For distinguished accomplishments in various theoretical and experimental aspects of optics, e.g., waveguide theory, holography, imaging and bio-optics.
Weng Cho Chew
University of Illinois, Urbana, Illinois, U.S.A.
For pioneering contributions to the study of scattering, inverse scattering theory with superresolution and optical waveguide analysis techniques.
Sandro De Silvestri
INFM, Dipartimento di Física, Politecnico, Milan, Italy
For pioneering contributions to the generation of few-optical cycle laser pulses and their applications to coherent vibrational dynamics and extreme nonlinear optics.
Università di Pavia, Pavia, Italy
For contributions to electrooptical instrumentation, notably self-mixing interferometry, and to the theory of noise in detectors.
University of Sydney, Sydney, Australia
For fundamental contributions to the understanding of light propagation in optical fiber gratings and for the invention and subsequent development of novel types of fiber-based photonic devices.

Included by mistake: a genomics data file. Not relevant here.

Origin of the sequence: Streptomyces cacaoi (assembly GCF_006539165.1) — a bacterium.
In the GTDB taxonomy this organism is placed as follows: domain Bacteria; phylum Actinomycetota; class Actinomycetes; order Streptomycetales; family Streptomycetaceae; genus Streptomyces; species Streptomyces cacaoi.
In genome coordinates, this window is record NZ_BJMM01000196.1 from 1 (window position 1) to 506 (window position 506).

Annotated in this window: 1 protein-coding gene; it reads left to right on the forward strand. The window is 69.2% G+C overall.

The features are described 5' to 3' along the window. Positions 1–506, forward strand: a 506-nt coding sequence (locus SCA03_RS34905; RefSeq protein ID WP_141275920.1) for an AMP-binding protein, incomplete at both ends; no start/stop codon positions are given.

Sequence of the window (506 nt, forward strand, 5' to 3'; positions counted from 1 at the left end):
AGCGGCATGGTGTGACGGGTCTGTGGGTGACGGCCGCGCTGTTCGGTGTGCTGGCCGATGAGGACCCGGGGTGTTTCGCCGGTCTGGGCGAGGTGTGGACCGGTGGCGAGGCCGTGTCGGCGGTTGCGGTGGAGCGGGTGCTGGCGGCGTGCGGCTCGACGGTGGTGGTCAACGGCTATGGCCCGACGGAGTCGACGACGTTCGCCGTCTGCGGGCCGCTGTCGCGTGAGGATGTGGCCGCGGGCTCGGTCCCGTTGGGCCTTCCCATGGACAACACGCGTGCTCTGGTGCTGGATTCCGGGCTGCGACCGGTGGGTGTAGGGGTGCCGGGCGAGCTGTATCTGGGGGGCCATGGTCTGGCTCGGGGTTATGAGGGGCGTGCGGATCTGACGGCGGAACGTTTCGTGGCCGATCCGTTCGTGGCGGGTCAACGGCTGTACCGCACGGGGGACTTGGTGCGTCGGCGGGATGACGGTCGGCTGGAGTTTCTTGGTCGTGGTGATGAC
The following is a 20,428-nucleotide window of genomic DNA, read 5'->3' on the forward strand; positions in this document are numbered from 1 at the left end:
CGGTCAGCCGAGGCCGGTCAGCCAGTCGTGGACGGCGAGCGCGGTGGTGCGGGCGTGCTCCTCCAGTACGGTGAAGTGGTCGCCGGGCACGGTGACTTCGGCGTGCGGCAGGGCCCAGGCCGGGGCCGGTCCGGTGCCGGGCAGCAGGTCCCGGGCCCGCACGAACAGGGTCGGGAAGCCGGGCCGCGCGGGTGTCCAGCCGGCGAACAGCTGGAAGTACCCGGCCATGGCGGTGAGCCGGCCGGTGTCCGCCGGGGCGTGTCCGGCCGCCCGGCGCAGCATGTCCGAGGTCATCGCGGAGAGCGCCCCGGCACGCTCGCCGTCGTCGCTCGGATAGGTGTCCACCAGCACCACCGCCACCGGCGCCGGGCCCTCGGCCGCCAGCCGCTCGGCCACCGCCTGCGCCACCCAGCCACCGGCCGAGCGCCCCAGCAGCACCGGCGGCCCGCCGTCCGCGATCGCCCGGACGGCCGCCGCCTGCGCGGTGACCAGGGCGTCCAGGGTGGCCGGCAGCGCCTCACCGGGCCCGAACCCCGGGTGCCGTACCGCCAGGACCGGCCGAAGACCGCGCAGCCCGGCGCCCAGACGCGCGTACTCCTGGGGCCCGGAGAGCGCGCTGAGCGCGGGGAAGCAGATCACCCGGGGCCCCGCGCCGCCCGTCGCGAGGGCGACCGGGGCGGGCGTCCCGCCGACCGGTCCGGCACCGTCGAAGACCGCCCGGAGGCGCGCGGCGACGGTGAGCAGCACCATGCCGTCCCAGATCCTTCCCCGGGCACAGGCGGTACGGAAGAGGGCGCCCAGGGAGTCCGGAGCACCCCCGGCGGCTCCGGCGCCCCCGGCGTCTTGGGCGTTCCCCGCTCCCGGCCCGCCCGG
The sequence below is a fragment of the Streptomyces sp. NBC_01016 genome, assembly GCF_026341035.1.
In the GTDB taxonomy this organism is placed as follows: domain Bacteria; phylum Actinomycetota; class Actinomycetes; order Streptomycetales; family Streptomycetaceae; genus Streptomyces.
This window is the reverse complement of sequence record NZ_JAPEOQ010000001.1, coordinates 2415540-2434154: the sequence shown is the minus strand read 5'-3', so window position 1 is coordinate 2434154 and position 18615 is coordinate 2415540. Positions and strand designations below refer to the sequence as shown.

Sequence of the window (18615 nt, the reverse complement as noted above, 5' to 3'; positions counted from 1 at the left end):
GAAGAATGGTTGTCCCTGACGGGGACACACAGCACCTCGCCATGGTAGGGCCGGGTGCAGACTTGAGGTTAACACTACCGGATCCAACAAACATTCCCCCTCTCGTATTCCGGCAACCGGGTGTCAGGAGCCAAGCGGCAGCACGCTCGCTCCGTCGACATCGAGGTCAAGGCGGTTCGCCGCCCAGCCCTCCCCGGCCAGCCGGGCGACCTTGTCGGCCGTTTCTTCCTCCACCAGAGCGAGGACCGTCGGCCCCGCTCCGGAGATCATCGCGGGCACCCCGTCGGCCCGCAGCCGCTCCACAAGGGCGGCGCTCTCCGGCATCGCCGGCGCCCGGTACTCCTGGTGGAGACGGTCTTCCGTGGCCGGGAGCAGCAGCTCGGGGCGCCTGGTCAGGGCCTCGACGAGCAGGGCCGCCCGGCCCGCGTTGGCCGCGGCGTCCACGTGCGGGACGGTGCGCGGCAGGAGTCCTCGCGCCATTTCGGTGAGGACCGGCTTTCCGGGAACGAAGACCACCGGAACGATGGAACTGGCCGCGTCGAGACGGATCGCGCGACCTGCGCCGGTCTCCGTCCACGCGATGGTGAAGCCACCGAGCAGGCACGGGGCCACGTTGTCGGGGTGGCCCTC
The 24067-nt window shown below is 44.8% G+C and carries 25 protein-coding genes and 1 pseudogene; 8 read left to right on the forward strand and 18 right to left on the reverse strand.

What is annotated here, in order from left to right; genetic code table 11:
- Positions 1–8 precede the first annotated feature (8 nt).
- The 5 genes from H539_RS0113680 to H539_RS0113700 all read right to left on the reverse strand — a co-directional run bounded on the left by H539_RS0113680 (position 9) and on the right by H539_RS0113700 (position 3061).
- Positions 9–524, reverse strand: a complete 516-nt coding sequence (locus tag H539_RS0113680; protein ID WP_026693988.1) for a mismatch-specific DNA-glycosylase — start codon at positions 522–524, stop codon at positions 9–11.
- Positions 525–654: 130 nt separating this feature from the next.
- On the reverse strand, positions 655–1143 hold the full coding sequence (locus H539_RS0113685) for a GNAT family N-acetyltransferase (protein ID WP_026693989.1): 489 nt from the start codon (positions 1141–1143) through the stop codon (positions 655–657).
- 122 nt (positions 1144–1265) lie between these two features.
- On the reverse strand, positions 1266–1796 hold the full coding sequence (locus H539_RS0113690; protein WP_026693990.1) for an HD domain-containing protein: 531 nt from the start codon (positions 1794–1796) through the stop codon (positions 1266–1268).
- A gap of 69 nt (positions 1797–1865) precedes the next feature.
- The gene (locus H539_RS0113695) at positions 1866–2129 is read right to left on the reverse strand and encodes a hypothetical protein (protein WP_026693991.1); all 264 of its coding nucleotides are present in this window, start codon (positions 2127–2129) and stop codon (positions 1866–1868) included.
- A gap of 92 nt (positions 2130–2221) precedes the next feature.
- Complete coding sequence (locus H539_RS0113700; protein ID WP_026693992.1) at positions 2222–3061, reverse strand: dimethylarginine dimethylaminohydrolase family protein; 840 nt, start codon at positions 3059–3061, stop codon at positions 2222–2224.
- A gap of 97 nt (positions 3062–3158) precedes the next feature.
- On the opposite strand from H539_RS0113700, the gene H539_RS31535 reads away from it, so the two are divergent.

University of California, San Diego, California, U.S.A.
For pioneering contributions to free-space optical interconnects and parallel access volumetric optical data storage.
Tsinghua University, Beijing, China
For significant contributions to fiber amplifiers and wavelength division multiplexing transmission systems and to the advancement of engineering education in lightwave communications in China.
University of Illinois at Champaign-Urbana, Urbana, Illinois, U.S.A.
For contributions to high speed GaAs MESFET, GaAs HBT and InP HBT optical integrated receivers.
Imperial College, London, United Kingdom
For work on the use of cold atoms in magnetic atom optics chips, work on precision tests of fundamental symmetries, and the study of cavity quantum electrodynamics and Casimir forces.
Ian James Hodgkinson
University of Otago, Dunedin, New Zealand
For contributing to an understanding of anisotropic thin films and for creating tools to transform the films from curiosities into useful components.